According to the Ministry of Health’s daily COVID-19 data, infected cases have reached their peak in Ashrafieh (Beirut), Haret Hreik (in the southern suburb of Beirut), Dekwaneh (Metn), Aley and Zouk Mosbeh (Keserwan), Jbeil, Saida, Zgharta, Riyaq (Bekaa), Hermel (Baalbek) and Abbasiyeh (in the south).

Dr. Sharaf Abu Sharaf, head of the Lebanese Order of Physicians, criticized the ministry, saying it had failed to adequately equip public hospitals for the past year.

“Doctors and medical personnel in the private sector are carrying out their duty to the fullest. Private hospitals cannot be blamed. I was in the Zahle Public Hospital today where only six of 120 beds are occupied. Why weren’t people directed to go there? Where is the money that has been paid to the ministry to equip hospitals? Nothing has been prepared.”

Lebanon has 30 government and 130 private hospitals.

Abu Sharaf said that there is a shortage of doctors available to treat the rising numbers of patients.

Hamad Hassan, the caretaker health minister, called on people to “refrain from going anywhere, unless absolutely necessary, during the lockdown.”

Lebanon still has not received any vaccine while the country waits on parliament to adopt a law protecting vaccinated people who might suffer from complications.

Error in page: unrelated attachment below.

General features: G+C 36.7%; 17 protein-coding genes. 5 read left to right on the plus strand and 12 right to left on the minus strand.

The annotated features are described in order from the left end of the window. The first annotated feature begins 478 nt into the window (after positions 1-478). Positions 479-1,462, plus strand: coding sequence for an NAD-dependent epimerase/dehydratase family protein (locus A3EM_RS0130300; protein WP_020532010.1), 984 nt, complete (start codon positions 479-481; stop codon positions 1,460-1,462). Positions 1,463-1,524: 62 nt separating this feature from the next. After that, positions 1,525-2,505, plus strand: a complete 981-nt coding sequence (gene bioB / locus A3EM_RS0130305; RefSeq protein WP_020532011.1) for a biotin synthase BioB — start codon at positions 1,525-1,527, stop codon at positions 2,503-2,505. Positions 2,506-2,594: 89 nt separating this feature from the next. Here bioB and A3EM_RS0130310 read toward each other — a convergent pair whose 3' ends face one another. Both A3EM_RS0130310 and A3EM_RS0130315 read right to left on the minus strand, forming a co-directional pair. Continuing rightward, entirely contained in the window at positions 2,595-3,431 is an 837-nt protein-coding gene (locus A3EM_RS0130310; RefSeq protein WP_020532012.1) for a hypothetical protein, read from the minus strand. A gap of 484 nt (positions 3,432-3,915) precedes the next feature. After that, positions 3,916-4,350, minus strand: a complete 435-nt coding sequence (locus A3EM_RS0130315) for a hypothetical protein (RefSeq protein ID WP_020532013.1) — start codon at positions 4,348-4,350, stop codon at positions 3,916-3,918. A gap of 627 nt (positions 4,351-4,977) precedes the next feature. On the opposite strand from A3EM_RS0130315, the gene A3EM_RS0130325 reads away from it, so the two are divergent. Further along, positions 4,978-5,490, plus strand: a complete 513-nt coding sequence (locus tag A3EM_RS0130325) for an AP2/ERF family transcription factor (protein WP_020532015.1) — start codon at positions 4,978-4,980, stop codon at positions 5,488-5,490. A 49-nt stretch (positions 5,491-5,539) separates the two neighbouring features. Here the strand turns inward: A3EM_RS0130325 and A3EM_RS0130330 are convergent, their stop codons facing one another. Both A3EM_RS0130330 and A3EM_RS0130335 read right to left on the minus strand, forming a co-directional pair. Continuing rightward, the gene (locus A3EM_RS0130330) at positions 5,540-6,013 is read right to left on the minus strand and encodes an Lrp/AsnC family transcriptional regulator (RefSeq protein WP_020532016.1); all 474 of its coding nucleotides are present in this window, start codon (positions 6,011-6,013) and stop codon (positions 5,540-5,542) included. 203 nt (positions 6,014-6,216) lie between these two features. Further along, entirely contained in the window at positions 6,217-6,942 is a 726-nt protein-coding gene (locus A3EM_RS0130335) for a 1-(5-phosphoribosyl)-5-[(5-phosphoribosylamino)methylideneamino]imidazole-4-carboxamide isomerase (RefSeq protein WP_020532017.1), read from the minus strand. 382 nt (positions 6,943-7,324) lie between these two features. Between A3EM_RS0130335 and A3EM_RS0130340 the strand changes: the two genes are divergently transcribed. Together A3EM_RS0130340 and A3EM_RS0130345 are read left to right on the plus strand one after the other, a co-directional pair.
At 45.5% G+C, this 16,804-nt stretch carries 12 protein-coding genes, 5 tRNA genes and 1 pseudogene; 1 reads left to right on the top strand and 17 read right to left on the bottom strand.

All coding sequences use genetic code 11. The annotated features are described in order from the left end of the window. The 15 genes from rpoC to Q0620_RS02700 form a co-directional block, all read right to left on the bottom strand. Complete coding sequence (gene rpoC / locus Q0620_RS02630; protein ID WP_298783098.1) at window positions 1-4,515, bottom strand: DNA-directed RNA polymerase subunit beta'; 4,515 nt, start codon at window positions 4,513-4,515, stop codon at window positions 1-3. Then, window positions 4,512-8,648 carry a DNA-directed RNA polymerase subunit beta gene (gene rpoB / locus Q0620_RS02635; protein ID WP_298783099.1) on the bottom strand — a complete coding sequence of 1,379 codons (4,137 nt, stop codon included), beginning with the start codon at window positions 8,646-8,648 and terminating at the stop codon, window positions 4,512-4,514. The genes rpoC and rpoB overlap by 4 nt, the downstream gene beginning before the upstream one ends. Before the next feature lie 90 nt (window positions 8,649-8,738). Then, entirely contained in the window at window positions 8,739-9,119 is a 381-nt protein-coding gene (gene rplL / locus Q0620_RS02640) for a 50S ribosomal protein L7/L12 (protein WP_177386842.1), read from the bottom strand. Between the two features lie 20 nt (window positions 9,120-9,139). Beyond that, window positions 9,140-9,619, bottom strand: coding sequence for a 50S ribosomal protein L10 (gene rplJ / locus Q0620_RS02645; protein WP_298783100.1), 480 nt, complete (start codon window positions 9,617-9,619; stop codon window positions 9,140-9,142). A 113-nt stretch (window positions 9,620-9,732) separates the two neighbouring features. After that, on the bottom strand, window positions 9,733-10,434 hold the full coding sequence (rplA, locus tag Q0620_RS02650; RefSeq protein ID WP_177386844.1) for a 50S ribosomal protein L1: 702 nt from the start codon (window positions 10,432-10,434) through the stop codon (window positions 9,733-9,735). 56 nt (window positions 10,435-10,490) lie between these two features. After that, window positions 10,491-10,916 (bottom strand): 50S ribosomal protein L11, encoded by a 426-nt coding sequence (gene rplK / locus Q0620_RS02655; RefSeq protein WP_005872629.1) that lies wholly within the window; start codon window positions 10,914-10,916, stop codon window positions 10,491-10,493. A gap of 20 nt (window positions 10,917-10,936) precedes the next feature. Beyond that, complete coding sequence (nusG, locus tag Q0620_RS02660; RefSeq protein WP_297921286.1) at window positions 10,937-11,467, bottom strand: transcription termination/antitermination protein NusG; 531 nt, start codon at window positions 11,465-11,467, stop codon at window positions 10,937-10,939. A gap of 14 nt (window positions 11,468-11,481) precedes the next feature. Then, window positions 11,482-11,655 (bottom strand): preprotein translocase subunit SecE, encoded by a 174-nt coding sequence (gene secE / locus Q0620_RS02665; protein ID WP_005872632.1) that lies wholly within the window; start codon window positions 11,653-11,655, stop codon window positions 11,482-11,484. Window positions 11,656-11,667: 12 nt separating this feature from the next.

Lamia Yammine, the caretaker labor minister, revealed on Saturday that she has been infected with the virus, while Information Minister Manal Abdel-Samad urged media companies to “intensify awareness-raising campaigns to reduce the number of infections.”

Petra Khoury, adviser to the caretaker prime minister on medical matters, warned that with cases peaking in Lebanon, every person has a moral duty to avoid infecting another person.”

“Wear masks,” she said.


UAE administers 118,805 doses of COVID-19 vaccines overnight

UAE administers 118,805 doses of COVID-19 vaccines overnight
Updated 26 min 39 sec ago

UAE administers 118,805 doses of COVID-19 vaccines overnight

UAE administers 118,805 doses of COVID-19 vaccines overnight
  • UAE health officials reported 2,022 new coronavirus cases overnight

DUBAI: The UAE administered 1118,805 more doses of COVID-19 vaccines overnight bringing total jabs given to residents and citizens to 9,156,728 or about 92.58 doses per 100 individuals.

The nationwide inoculation program aims to give the population immunity from coronavirus that will help curb its spread as well as bring down infection cases.

UAE health officials reported 2,022 new coronavirus cases overnight, bringing the country’s caseload to 487,697 since the pandemic began. Four deaths were also confirmed due to COVID-19 complications, bringing the total number of deaths in the country to 1,537.

Meanwhile, an additional 1,731 individuals had fully recovered from COVID-19, bringing the total number of recoveries to 471,906.


Biden administration proceeding with $23 billion weapon sales to UAE

Biden administration proceeding with $23 billion weapon sales to UAE
Updated 47 min 27 sec ago

Biden administration proceeding with $23 billion weapon sales to UAE

Biden administration proceeding with $23 billion weapon sales to UAE